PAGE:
The Toyota Yaris Cross, which scores a five star rating based on ANCAP’s much more demanding current protocol, has many more safety features fitted as standard.
All Australian Stonics are, however, have AEB with pedestrian and cyclist detection fitted, lane-trace assist, a rear-view camera and rear parking sensors.
Mediocre engine and gearbox aside, the Kia Stonic does have plenty of kerb appeal. Rugged black-plastic cladding extends from the sills around the wheel arches, which hide a chunky set of 17-inch alloy wheels.
One detail you may miss but is worth appreciating are the roof rails which, on our Silky Silver (a $520 option) car, look particularly good. Almost like the roof’s metal has been cleaved out and pulled up, rather swanky.
Inside the Stonic, it all steps backwards, certainly when it comes to touchpoints. Most surfaces are covered in scratchy plastic; the dash, the doors, the centre console are finished in what feels like brittle freeze-dried rubber. But the Stonic is a cheap car, after all, and the dearer Volkswagen T-Cross doesn’t have hugely elevated cabin material quality either.
Thankfully, the high-traffic touchpoints in the Stonic are pleasant, with a leather-appointed steering wheel that feels great in the hand, and a 50s-esque leather automatic shifter. The cabin design is platonic in the Sport – the GT-Line gets chintzed up with faux-carbon trimmings and alloy pedals.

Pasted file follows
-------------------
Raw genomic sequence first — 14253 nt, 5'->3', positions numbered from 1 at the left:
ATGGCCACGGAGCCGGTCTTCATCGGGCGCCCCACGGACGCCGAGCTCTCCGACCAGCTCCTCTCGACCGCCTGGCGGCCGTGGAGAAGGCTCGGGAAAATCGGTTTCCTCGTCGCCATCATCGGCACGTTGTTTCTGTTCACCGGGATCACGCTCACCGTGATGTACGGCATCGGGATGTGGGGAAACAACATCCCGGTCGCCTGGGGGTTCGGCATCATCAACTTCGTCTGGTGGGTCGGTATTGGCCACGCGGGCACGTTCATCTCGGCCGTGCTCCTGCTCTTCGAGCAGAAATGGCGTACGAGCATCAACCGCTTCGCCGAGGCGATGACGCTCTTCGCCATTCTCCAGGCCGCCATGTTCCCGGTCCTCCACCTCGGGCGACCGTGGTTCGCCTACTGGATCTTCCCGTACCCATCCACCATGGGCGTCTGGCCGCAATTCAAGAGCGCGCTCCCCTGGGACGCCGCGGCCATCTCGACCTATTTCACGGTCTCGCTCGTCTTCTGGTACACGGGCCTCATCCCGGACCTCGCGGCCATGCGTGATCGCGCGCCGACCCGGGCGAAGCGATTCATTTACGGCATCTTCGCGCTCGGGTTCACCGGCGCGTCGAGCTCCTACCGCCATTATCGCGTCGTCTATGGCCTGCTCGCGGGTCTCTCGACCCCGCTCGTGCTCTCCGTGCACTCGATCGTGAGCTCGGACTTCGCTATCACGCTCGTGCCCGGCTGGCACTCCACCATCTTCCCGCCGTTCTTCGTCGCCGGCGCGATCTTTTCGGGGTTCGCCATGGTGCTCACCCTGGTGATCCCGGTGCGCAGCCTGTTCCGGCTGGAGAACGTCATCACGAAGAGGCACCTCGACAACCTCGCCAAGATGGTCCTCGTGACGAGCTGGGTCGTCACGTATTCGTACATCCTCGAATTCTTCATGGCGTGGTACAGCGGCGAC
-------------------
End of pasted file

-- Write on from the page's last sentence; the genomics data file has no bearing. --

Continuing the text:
Technology levels are respectable, with a crisp eight-inch touchscreen on the dashboard that runs wired Apple CarPlay and Android Auto. Navigation and DAB are standard too, which is a nice touch at this end of the market.
Dials are analogue, but a 4.2-inch TFT screen gives all the information needed in the Stonic.
Practicality is another strong point for the Stonic with generous door bins that offer space for big bottles, two cup holders next to the manual handbrake and dual-level storage that works well for smartphones.
The pews are cloth-appointed, manually adjustable, relatively comfortable, and set low in the Stonic – a nod to its humble Rio underpinnings. That suits me at six-foot-two, but those looking for the high-and-mighty SUV driving position will be better served elsewhere.
Rear seat passengers will be comfortable, too, with ample headroom, reasonable toe and legroom. Unfortunately, there is no centre armrest or air vents, but one USB port brings the Stonic’s total count to two.
The boot is ample for the class, offering 352 litres of space – blitzing a Mazda CX-3’s small cargo area – but there aren’t many clever features in the back of the Kia.